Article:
That’s why most of us are often living pay check to pay check. But did anyone tell you that it is actually not a tough task to meet your financial goals?
In this article, we will explore ways to set financial goals and actually meet them with ease.
4 Steps to Setting Financial Goals
Though setting financial goals might seem to be a daunting task, if one has the will and clarity of thought, it is rather easy. Try using these steps to get you started.
- Be Clear About the Objectives
Any goal without a clear objective is nothing more than a pipe dream, and this couldn’t be more true for financial matters.
It is often said that savings is nothing but deferred consumption. Therefore, if you are saving today, then you should be crystal clear about what it’s for. It could be anything, including your child’s education, retirement, marriage, that dream vacation, fancy car, etc.
Once the objective is clear, put a monetary value to that objective and the time frame. The important point at this step of goal setting is to list all the objectives that you foresee in the future and put a value to each.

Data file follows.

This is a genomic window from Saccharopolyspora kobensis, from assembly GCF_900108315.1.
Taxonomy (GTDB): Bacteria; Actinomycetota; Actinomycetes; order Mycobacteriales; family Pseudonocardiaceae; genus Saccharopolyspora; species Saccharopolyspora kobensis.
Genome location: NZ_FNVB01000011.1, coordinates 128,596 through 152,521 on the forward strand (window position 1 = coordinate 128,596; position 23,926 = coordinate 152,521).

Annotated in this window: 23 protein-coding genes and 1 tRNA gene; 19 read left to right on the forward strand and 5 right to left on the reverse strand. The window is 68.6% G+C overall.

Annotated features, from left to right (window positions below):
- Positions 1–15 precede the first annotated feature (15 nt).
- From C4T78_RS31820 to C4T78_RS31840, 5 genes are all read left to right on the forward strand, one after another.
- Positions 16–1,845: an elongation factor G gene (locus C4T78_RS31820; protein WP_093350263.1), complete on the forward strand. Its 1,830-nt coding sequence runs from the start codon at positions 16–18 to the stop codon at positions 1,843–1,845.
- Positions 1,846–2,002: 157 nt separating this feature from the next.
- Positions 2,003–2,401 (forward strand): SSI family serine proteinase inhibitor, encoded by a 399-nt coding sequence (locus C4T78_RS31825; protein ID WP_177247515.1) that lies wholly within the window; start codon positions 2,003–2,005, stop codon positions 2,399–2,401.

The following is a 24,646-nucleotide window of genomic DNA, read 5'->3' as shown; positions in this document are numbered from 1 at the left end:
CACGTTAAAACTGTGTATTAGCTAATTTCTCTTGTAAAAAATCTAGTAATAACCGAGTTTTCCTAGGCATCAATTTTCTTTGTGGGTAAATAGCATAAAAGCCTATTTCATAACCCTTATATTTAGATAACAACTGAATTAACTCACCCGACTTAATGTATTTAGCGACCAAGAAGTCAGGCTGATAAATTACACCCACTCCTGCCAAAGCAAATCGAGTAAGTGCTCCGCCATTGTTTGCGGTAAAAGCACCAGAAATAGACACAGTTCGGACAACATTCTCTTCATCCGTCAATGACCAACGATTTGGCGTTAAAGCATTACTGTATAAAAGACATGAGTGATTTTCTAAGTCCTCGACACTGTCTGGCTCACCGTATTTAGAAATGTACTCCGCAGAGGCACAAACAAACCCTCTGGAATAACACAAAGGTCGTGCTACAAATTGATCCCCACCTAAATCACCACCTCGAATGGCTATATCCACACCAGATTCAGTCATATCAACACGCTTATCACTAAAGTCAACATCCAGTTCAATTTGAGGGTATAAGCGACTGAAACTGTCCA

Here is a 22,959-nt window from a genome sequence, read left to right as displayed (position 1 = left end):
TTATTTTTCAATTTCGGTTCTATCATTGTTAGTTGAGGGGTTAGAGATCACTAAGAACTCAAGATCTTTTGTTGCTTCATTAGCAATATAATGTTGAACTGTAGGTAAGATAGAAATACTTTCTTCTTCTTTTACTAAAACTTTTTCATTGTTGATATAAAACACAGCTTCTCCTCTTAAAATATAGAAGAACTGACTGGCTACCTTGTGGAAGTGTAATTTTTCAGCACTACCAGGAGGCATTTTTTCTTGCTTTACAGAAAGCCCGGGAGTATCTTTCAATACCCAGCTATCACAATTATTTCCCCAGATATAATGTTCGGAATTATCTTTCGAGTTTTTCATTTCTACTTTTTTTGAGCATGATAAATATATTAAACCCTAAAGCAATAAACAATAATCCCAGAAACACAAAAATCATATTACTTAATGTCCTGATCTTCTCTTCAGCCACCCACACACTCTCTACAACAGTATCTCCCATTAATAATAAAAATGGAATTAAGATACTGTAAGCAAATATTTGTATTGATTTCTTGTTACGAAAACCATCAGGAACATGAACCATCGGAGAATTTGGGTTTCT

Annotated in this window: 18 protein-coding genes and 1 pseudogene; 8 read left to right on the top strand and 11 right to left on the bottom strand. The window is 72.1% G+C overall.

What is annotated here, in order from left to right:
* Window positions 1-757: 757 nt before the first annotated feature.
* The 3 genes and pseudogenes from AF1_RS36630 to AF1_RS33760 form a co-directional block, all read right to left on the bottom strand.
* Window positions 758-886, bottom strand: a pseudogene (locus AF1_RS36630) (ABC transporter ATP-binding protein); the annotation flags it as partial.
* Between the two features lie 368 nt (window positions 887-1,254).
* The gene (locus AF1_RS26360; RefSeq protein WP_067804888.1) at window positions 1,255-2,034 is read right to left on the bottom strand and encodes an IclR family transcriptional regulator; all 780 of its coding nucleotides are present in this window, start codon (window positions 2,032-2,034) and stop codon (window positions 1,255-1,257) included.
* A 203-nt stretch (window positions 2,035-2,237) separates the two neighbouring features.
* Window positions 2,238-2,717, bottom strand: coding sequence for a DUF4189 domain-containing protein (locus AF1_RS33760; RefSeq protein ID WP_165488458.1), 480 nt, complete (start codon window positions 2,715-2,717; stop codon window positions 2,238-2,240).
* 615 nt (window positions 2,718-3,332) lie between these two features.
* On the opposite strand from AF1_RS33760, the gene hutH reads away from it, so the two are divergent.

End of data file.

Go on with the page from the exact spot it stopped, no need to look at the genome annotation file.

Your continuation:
- Keep Goals Realistic
It’s good to be an optimistic person but being a Pollyanna is not desirable. Similarly, while it might be a good thing to keep your financial goals a bit aggressive, going beyond what you can realistically achieve will definitely hurt your chances of making meaningful progress.
It’s important that you keep your goals realistic, as it will help you stay the course and keep you motivated throughout the journey.
- Account for Inflation
Ronald Reagan once said: “Inflation is as violent as a mugger, as frightening as an armed robber and as deadly as a hitman.” This quote sums up what inflation could do your financial goals.
Therefore, account for inflation whenever you are putting a monetary value to a financial objective that is far into the future.
For example, if one of your financial goal is your son’s University education, which is 15 years from now, then inflation would increase the monetary burden by more than 50% if inflation is a mere 3%. Always account for this to avoid falling short of your goals.
- Short Term Vs Long Term
As a rule of thumb, any financial goal that is due in next 3 years should be termed as a short-term goal. Any longer duration goals are to be classified as long-term goals. This bifurcation of goals into short-term vs long-term will help in choosing the right investment instrument to achieve them.
By now, you should be ready with your list of financial goals. Now, it’s time to go all out and achieve them.